The child has (yes, thank god) half a brain!

Juli Kearns Everyday Stories 3 Comments

The Bad Homeschooler is what we ought to call this blog except for the fact that I don’t write much about homeschooling here (relatively speaking) and it’s not like we want to draw attention to ourselves and have people gathering about going, “Look, they’re bad homeschoolers!”

It’s that time of year in which books I’ve ordered for H.o.p.’s studies begin pouring in via the mail.  Such as today the doorbell rang and orders for the past two weeks were dropped in my arms in a heap.  “For H.o.p.’s studies” I sometimes mean to aid me in deconstructing myths and highlighting cultural biases.  The prize so far  is “The Distorted Past, A Reinterpretation of Europe” by Josep Fontana, which came in last week and which I’ve just begun reading through.  Fun!  We already have Lowen’s “Lies My Teachers Told Me” and  “Lies Across America”.  I suppose we ought to pick up Howard Zinn’s, “A People’s History of the United States” as well.

We are eclectic and do a mishmash of approaches, so today found us sitting around the computers working on stuff we know that the going agenda for state and national schooling would like for us to be working on.

Such as Roman and Greek numerals.

“It’s not bad to know this, but I’ve gotta tell you that probably the only time you’ll use Roman numerals is checking out the dates older animations and movies were made,” I admitted to H.o.p. who has already No Use For Math Whatsoever, who responded Roman numerals are good for helping to construct film names that look “really Epic”.  It wasn’t too long before we were arguing about doing math at all but we made it through the material for the day.

In the 5th grade learning folder for Social Studies at Time 4 Learning (one of the several things we sometimes use as a base, just because it’s there, but it tends to drive us nuts) the first file was on the Olmecs.

I’ve not a clue why Olmecs are decided by someone as the thing to learn at the age of 10.  Last year it was Aztecs, Incas and Mayas.  This year it’s the Olmec.

“You are 9, you will learn a bit about Aztecs, Incas and Mayas.  Now you are 10 and will learn about Olmecs. Because it is, has been and always will be thus.  First Aztecs, Incas and Mayas, then the Olmec, who we will tell you almost nothing about other than that they made big heads and provide one illustration of that so you may see that they did.”

The lesson was a very vague, not very good one on the three centers of Olmec civilization, those being La Venta, San Lorenzo and Laguna de los Cerros.  One controlled rubber and cacao and salt and one had dibbs on the rivers and one made the big heads because they had the rock for it, and that’s all we need to know about the Olmec, apparently.  And that they ate fish.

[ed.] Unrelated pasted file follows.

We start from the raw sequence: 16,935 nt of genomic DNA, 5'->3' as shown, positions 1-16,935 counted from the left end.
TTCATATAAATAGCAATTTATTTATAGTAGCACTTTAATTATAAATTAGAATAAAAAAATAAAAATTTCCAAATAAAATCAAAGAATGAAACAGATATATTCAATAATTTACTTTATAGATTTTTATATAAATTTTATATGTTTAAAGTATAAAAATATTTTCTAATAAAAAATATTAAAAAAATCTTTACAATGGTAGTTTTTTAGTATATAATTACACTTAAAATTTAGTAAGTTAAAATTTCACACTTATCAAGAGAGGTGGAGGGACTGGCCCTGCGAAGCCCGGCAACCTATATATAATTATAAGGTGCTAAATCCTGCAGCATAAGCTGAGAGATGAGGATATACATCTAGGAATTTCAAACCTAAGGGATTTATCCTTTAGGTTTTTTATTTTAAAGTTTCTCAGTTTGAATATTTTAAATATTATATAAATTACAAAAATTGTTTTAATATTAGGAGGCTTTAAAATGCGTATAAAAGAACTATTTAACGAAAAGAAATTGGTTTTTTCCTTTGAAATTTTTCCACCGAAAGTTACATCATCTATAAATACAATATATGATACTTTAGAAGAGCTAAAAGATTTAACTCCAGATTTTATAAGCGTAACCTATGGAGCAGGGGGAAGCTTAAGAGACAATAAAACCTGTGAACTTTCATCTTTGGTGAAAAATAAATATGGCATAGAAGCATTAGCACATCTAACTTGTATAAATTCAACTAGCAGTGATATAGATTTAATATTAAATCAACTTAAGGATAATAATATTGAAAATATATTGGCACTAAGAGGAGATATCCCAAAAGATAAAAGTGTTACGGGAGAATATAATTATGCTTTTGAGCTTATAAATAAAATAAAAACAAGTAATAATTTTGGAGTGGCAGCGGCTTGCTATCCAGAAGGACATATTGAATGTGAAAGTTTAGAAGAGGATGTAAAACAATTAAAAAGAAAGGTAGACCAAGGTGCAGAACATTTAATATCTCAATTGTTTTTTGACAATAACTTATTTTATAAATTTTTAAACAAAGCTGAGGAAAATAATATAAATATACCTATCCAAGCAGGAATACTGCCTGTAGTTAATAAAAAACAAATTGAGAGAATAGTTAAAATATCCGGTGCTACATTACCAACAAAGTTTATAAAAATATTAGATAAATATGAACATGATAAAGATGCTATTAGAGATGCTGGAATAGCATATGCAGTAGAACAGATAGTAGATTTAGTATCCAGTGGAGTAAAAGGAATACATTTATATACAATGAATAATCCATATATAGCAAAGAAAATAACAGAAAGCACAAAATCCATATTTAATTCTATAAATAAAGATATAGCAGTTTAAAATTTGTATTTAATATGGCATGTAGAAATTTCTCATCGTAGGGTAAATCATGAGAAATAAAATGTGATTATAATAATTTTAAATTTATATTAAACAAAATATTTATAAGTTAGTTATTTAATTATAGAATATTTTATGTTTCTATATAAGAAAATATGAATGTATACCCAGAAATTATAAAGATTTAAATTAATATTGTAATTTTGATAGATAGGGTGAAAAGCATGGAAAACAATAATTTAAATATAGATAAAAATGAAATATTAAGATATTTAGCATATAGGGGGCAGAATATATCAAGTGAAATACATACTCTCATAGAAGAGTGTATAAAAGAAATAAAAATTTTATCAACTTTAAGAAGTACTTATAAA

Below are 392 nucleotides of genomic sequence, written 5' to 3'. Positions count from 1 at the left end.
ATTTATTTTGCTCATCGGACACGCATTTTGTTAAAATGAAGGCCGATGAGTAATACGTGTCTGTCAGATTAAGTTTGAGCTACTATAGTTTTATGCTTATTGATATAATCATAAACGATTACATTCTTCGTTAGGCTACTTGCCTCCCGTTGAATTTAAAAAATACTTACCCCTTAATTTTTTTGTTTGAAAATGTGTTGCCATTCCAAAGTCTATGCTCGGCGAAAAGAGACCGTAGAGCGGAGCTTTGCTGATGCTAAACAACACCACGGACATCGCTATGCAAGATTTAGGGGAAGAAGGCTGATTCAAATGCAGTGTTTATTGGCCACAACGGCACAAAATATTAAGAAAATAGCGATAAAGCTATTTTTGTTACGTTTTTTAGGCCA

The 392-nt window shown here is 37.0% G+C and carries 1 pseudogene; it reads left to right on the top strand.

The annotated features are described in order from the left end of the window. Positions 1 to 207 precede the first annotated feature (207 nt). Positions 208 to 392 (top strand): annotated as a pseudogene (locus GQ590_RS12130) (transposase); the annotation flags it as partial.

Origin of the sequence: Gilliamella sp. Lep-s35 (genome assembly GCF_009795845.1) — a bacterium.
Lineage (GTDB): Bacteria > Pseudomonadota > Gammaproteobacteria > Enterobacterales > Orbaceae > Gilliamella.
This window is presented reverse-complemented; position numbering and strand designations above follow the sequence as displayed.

Mind you, I’ve just read to H.o.p., “The Olmec were the first civilization in North and Central America” (and I amended that by saying “known, apparently, I guess”).  So after telling him that I then tell him that the three centers of Olmec civilization were La Venta, San Lorenzo and Laguna de los Cerros.

To which H.o.p. says (bless his little heart)…

“BUT THAT’S SPANISH!”

I don’t know if the rimshot belongs there or a beat after my reading the Spanish names.

“If they’re Olmec, why are they giving Spanish names to them?” he asked, his eyes narrow with frustration over “one of these things is not quite like the other, can you tell me which one it is”.

As in, “I care not too learn anything about the Olmec from those who would define them in Spanish terms.”

I took H.o.p.’s hand and shook it and told him he got an A for thinking over blind acceptance.

He has spent his evenings, for all of August, with his dad watching all the old “Monty Python’s Flying Circus”.  It’s not part of the curriculum of the popular “Well Trained Mind”, I’m sure, but should be essential viewing.

Comments 3

  1. The Making of Black Revolutionaries by James Forman is an outside the mainstream narrative about the Civil Rights movement that distinguishes between ordinary people and celebrities in social justice struggles. It also relates to Atlanta. A Beginners Guide to Constructing the Universe by Michael Schneider (I think) is a cool way to get into science. Maybe I already mentioned it to you.

  2. Wonderful. Two more books to get. I haven’t looked at the description for the first yet, but checked out the second and already have marked it to be purchased in the next batch of books from there. The others you earlier recommended have come in and I’ve begun reading. Great recommendations. Thanks, Jay.

  3. Native American literature — particularly Silko, Youngbear, Momaday, and Ortiz — is great, too, but maybe for pre-teens The Wild Trees by Richard Preston would be inspiring.

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